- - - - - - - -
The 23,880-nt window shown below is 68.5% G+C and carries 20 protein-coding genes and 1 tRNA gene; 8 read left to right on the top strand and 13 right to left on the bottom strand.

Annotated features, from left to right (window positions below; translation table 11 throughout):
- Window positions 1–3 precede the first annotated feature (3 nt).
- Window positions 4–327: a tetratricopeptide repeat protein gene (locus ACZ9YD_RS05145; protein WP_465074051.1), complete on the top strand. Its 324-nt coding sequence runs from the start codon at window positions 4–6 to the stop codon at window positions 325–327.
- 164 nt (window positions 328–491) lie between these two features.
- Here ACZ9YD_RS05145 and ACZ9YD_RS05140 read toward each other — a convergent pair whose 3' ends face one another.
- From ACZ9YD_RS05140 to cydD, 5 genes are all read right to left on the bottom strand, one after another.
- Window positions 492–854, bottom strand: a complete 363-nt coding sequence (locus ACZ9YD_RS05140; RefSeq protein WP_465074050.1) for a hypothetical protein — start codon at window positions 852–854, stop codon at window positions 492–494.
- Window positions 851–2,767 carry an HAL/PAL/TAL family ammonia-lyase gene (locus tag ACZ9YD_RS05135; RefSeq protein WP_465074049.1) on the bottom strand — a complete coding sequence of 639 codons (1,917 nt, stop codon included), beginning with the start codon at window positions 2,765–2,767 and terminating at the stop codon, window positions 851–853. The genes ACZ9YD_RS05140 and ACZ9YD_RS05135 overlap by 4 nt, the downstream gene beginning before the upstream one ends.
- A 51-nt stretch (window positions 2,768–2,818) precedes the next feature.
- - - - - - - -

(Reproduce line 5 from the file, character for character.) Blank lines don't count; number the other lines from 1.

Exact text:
- 164 nt (window positions 328–491) lie between these two features.